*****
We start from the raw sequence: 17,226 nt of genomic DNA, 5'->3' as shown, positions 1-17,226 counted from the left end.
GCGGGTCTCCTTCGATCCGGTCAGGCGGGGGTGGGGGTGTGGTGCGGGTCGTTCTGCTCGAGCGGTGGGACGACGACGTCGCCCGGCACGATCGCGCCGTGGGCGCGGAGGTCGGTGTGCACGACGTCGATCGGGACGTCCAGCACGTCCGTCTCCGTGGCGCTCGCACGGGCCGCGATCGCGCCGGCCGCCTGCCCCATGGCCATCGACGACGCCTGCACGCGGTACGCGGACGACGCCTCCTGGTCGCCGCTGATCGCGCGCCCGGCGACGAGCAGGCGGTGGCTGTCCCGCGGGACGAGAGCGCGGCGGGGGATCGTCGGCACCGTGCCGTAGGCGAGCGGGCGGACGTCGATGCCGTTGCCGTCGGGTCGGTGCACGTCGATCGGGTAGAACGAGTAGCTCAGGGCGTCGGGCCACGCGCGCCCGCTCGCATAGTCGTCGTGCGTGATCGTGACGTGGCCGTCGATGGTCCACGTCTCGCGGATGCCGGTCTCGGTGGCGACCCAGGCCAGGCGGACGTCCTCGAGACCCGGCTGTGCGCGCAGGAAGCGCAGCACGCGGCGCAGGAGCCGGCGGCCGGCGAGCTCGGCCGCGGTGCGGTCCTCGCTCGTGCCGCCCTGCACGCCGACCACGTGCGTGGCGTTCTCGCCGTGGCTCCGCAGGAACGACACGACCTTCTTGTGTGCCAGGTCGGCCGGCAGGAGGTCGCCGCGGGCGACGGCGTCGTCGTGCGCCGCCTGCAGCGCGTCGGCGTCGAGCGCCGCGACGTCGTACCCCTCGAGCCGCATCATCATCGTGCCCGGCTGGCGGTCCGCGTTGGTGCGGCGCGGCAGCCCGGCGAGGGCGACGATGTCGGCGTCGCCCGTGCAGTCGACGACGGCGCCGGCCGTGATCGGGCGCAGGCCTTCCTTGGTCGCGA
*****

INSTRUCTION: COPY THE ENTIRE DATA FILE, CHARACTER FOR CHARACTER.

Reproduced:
We start from the raw sequence: 17,226 nt of genomic DNA, 5'->3' as shown, positions 1-17,226 counted from the left end.
GCGGGTCTCCTTCGATCCGGTCAGGCGGGGGTGGGGGTGTGGTGCGGGTCGTTCTGCTCGAGCGGTGGGACGACGACGTCGCCCGGCACGATCGCGCCGTGGGCGCGGAGGTCGGTGTGCACGACGTCGATCGGGACGTCCAGCACGTCCGTCTCCGTGGCGCTCGCACGGGCCGCGATCGCGCCGGCCGCCTGCCCCATGGCCATCGACGACGCCTGCACGCGGTACGCGGACGACGCCTCCTGGTCGCCGCTGATCGCGCGCCCGGCGACGAGCAGGCGGTGGCTGTCCCGCGGGACGAGAGCGCGGCGGGGGATCGTCGGCACCGTGCCGTAGGCGAGCGGGCGGACGTCGATGCCGTTGCCGTCGGGTCGGTGCACGTCGATCGGGTAGAACGAGTAGCTCAGGGCGTCGGGCCACGCGCGCCCGCTCGCATAGTCGTCGTGCGTGATCGTGACGTGGCCGTCGATGGTCCACGTCTCGCGGATGCCGGTCTCGGTGGCGACCCAGGCCAGGCGGACGTCCTCGAGACCCGGCTGTGCGCGCAGGAAGCGCAGCACGCGGCGCAGGAGCCGGCGGCCGGCGAGCTCGGCCGCGGTGCGGTCCTCGCTCGTGCCGCCCTGCACGCCGACCACGTGCGTGGCGTTCTCGCCGTGGCTCCGCAGGAACGACACGACCTTCTTGTGTGCCAGGTCGGCCGGCAGGAGGTCGCCGCGGGCGACGGCGTCGTCGTGCGCCGCCTGCAGCGCGTCGGCGTCGAGCGCCGCGACGTCGTACCCCTCGAGCCGCATCATCATCGTGCCCGGCTGGCGGTCCGCGTTGGTGCGGCGCGGCAGCCCGGCGAGGGCGACGATGTCGGCGTCGCCCGTGCAGTCGACGACGGCGCCGGCCGTGATCGGGCGCAGGCCTTCCTTGGTCGCGA